Half a century later, an edition published in Frankfurt an der Oder had grand size and great aesthetic distinction. The printer was a Christian, Michael Gottschalk; the publisher was Professor John Christopher Beckman, who received special permission for its publication from Duke Frederick 111, Elector of Brandenburg. Publication was financed by the "court Jew," Behrend Lehmann, whose Hebrew name was Issakar Berman Segal of Halberstadt. Each of the twelve volumes has an engraved title page by M. Bernigeroth, showing Moses, Aaron, David, and Solomon, the first two flanking a tribute to the benefactor. Although each title page bears the claim that this edition is like "the one printed in Basle," a heavily censored one, many previously expurgated passages are restored, and where deletions are retained, blank spaces are left to indicate the omission to the reader and, no doubt, to permit him to fill in by pen what they dared not print. The formerly deleted tractate Avodah Zara (Idolatry) is now included as well, to give further integrity to the published text.

One of the finest editions of the Talmud was this, published in Frankfurt an der Oder in 1697. Moses and Aaron, David and Solomon frame the inscription on the engraved title page which states that it was made possible by the generosity of Berman Segal of Halberstadt. A "Court Jew," he provided 50,000 Rhenish Thaler to make possible its publication and distribution to institutions and scholars in Germany and Polish Jewish communities devastated by the seventeenth-century wars and their aftermath. The owner's inscription is that of "Isaachar, the son of the great Gaon, our rabbi and teacher, Gabriel of Cracow (Hebraic Section, Library of Congress Photo).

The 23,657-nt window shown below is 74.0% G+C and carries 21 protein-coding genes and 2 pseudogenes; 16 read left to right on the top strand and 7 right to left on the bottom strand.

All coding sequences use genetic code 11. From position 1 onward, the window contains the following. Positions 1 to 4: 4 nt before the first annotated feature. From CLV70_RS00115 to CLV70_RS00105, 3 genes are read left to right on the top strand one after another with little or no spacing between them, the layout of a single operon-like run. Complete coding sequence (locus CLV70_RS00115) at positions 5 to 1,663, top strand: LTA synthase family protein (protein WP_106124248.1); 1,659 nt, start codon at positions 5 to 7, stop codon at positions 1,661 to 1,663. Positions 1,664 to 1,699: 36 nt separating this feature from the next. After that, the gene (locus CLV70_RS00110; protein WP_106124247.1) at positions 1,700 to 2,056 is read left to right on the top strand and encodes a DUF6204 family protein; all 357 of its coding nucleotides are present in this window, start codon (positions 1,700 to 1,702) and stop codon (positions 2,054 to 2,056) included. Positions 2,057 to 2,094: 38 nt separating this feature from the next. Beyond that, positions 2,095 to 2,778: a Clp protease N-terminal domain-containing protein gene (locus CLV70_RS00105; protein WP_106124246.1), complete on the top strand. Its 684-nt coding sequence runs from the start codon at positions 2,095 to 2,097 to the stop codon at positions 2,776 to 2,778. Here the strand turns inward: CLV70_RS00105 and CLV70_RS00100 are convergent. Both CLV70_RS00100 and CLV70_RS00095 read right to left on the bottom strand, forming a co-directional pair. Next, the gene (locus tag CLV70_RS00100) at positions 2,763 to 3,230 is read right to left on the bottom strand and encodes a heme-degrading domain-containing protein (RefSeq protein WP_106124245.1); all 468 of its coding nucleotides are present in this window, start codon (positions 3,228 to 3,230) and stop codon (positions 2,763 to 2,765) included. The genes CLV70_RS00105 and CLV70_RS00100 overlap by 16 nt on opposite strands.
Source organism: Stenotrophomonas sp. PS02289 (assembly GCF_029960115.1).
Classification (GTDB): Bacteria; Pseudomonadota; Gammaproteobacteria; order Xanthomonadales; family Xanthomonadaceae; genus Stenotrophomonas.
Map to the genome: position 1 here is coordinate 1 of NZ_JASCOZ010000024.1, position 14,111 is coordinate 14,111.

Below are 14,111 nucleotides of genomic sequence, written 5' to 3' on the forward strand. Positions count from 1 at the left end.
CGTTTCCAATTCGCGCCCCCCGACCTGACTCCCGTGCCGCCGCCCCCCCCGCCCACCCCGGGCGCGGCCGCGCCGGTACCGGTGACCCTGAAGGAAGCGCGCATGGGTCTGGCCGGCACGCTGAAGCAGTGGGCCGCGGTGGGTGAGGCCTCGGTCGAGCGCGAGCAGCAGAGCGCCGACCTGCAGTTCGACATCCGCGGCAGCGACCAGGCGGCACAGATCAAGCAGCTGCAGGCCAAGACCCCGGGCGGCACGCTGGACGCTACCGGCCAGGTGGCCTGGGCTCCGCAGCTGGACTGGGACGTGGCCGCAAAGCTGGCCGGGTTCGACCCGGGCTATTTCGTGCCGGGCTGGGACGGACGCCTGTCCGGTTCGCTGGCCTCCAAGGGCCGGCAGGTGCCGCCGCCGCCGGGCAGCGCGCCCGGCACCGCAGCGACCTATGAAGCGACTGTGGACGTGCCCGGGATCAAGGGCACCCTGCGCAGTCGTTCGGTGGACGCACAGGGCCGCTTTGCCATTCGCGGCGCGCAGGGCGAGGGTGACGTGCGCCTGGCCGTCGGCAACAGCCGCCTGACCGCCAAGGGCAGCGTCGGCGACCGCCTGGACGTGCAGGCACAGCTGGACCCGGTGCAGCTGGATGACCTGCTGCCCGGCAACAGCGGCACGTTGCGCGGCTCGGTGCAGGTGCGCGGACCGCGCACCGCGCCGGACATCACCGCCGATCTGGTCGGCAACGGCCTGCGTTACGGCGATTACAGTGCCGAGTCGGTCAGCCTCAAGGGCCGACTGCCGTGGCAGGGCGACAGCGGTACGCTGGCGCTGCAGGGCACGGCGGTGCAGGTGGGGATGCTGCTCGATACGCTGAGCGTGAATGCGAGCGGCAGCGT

The purpose of the edition was both utilitarian and aesthetic, as is stated in approvals granted by leading rabbis for its publication. The Thirty Years War (1618-1648) devastated German Jewry, the Uprising of 1648-49 and the Swedish-Russian War which followed all but destroyed Polish Jewry. Wars over, it was time to rebuild. Scholars and schools needed the Talmud for study, and the spirit of German and Polish Jewry would be uplifted by a new edition which would surpass previous ones in grandeur. As Rabbi Moshe Yehudah, the son of Rabbi Kalonymos Cohen of Amsterdam's Ashkenazi Jewry, wrote in his approbation for the publication of this edition:

The worthy Issakar Berman ... resolved to produce a Talmud of equal quality and worth as the earlier editions of Cracow and Lublin, and certainly superior to the edition which appeared in Amsterdam in very small type and unclear print.

The need was attested to by Rabbi Naftali ben Yitzhak Katz of Posen in his approbation:

Our world had turned into void and desolation. Twenty men had to use one Talmud. Each day the holy books grew fewer in number. We faced the danger that the Torah, heaven forfend, would be forgotten. There was no hope and no means to have the Talmud reprinted.

And as Rabbi Josef Shmuel of Cracow, Rabbi of Frankfurt am Main, reported in approving its publication:

There was no more than one copy of the Talmud in a city. Many tried to reprint it but failed, until God inspired the prince and leader, Reb Berman of Halberstadt ... for the honor of the Torah to print the Talmud on fine paper and good type, and engage good scholars to supervise the work to guard against mistakes or corruption of the text.(*)

A Swedish visitor to Frankfurt, Olaf Celsius, reported that he saw seven printers busily engaged in setting type, page by page, of tractate Nazir, and "a Jewish girl sat there too, and reached the third chapter of Baba Kama." The girl was eleven-year-old Ella, who together with her brother is credited at the end of tractate Nidah with having set the type. In his history of the Jewish community of Halberstadt, B. H. Auerbach states that the generous patron provided 50,000 Rhenish Thaler for the 5,000-copy edition, half of which was distributed to scholars who could not afford to purchase it. It was a truly magnificent edition, in typography, adornment and integrity of text, and in the generosity of Behrend Lehmann, who used a substantial portion of his hard-earned fortune for the benefit of his faith and the uplift of his people.

*Almost all Hebrew printed books inserted approbations of distinguished rabbis approving their publication. These serve as a copyright for they generally forbade the work's replication for a stated number of years.


Sources: Abraham J. Karp, From the Ends of the Earth: Judaic Treasures of the Library of Congress, (DC: Library of Congress, 1991).